Dominic Guerrini

Monte Guerrini


020 7565 2333


Dominic Guerrini
07836 538 000

Monte Guerrini
07580 780 165


18 Redburn Street
United Kingdom

By Appointment Only

Chris Ofili Signed Prints & Originals

Biography for Chris Ofili

Born 1968

Chris Ofili is an English painter, who studied in London at Chelsea School of Art (1988-91) and the Royal College of Art (1991-3).

In 1992 Chris Ofili was awarded a travelling scholarship to Zimbabwe, an experience that profoundly influenced his approach to painting, using references from African music, culture, religion and textiles, he began to experiment with unconventional techniques, materials (famously elephant dung) and subject matter.

Chris Ofili’s works are vibrant, technically complex and meticulously executed, consisting of layers of paint, resin, glitter and collage. Using heavily decorative and intricate patterns he explores widely diverse themes, including sacred ideals, identity, black history, high and low culture and self-awareness.

Chris Ofili’s work often incorporates elephant dung, not straight out the elephant, but chemically treated to avoid putrefaction, odour and flies. Lumps are attached to the canvas directly or used to support the paintings when displayed in the gallery space. For Chris Ofili dung links the painting literally and psychologically to the earth. As Chris Ofili say’s “Somehow it makes the painting feel more relaxed, instead of being pinned upon the wall like its being crucified.”

Chris Ofili has placed dung in a paper bag for his instalment ‘Bags of Shit’ and in 1993, and held a ‘Shit Sale’ in Brick Lane Market in London. Chris Ofili has played with the street parlance of “Shit” as drugs, and the fact that some people have assumed he was selling drugs because of his dreadlocked hairstyle – hence his work ‘Shithead’, a piece of elephant dung, which resembles hashish, incorporating his own hair.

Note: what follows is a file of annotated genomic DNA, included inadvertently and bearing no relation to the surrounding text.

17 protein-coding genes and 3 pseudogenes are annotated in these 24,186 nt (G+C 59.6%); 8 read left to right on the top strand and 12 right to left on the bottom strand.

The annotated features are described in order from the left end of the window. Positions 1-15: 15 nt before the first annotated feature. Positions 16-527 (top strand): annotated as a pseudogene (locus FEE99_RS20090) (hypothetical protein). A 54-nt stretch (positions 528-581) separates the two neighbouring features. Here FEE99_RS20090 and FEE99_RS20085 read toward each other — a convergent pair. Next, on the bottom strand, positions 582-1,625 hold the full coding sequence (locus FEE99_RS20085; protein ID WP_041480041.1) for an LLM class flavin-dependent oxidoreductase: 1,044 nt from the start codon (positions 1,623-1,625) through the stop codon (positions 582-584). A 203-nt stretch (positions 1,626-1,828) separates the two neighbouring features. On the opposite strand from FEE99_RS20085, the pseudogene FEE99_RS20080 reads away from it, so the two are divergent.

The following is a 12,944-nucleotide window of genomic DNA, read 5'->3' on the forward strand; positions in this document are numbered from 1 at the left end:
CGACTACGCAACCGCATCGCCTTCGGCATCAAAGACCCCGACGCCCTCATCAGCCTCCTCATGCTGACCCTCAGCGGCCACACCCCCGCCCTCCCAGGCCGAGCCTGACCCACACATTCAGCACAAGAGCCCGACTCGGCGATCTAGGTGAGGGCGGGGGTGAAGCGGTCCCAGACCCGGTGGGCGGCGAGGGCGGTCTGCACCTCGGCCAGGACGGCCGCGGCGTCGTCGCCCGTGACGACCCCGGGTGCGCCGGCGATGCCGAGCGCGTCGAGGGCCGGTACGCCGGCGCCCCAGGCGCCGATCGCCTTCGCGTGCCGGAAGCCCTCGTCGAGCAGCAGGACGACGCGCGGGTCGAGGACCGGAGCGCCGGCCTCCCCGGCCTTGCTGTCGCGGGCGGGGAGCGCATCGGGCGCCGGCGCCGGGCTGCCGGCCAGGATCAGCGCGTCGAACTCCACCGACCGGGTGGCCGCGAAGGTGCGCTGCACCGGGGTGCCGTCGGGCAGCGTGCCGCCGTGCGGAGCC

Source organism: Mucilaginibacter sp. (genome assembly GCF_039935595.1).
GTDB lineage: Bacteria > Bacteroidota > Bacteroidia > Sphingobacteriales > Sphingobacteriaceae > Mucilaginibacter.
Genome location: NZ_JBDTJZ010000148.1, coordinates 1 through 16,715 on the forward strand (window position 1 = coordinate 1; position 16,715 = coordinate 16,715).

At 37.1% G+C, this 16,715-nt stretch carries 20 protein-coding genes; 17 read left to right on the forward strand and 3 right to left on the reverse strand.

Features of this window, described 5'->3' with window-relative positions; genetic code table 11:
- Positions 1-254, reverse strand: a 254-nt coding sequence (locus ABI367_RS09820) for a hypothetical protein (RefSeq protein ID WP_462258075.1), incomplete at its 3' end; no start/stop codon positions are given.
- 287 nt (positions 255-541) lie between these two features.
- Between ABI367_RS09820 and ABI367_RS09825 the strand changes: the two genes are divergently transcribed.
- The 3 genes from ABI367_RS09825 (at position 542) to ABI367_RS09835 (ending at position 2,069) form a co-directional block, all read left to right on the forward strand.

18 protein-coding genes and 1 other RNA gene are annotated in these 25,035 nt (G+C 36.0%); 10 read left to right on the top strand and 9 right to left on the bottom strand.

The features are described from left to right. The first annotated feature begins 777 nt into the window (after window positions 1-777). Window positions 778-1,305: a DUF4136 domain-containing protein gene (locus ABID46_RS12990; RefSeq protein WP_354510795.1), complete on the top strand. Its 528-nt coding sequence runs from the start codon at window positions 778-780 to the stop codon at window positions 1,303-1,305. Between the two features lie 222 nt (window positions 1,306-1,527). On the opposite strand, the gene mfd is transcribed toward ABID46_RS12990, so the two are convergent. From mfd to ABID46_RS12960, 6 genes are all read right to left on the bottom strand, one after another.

Chris Ofili is all too aware of ethnic categorizing in the art world, which expects a black artist to be naïve, tribal or shamanistic, as he declares about his six week trip to Zimbabwe: “It’s a great country, but it’s a foreign country for me and the idea of looking for your roots and stuff is ridiculous.”

Chris Ofili’s paintings are concerned with issues of black identity and experience and frequently employ racial stereotypes in order to challenge them. Thus in the painting ‘Afrodizzia’ (1996; London, Saatchi Gal.), the work makes reference to the stereotype of black sexual potency, and magazine cut-out faces are given 1970s Afro hairstyles, their names written in pinheads on lumps of dung. Chris Ofili draws on a wide range of cultural references; from the Bible to jazz and hip hop music, from Blake and Rodin to pornographic magazines.

This breadth of allusion is emphatic in the ‘Captain Shit’ series which features a black superhero inspired by 1970s comic books, surrounded by a band of black stars. The humorous aspect of the depiction of an ostensibly powerful but also vulnerable superhero is recurrent in Chris Ofili’s early work.

In 1996 Chris Ofili’s first set of etchings were published. Several confident editions of etching prints inspired by visits that he made to Barcelona, Berlin, New York and North Wales. They were in stark contrast to his large and vibrantly-coloured canvases. The four series of etchings, each consisting of ten prints reveal the sensitive, lyrical core of Chris Ofili’s art. On each trip Chris Ofili took along a set of copper etching plates and, working methodically, used a different abstract pattern obliquely related to his impressions of the specific place. Calling his project “an odd kind of tourism,” he used cross-hatching for the first series ‘Barcelona’ in 1992, followed by small dots for ‘Berlin’, concentric waves for ‘New York’ and diamond patterns for the ‘North Wales’.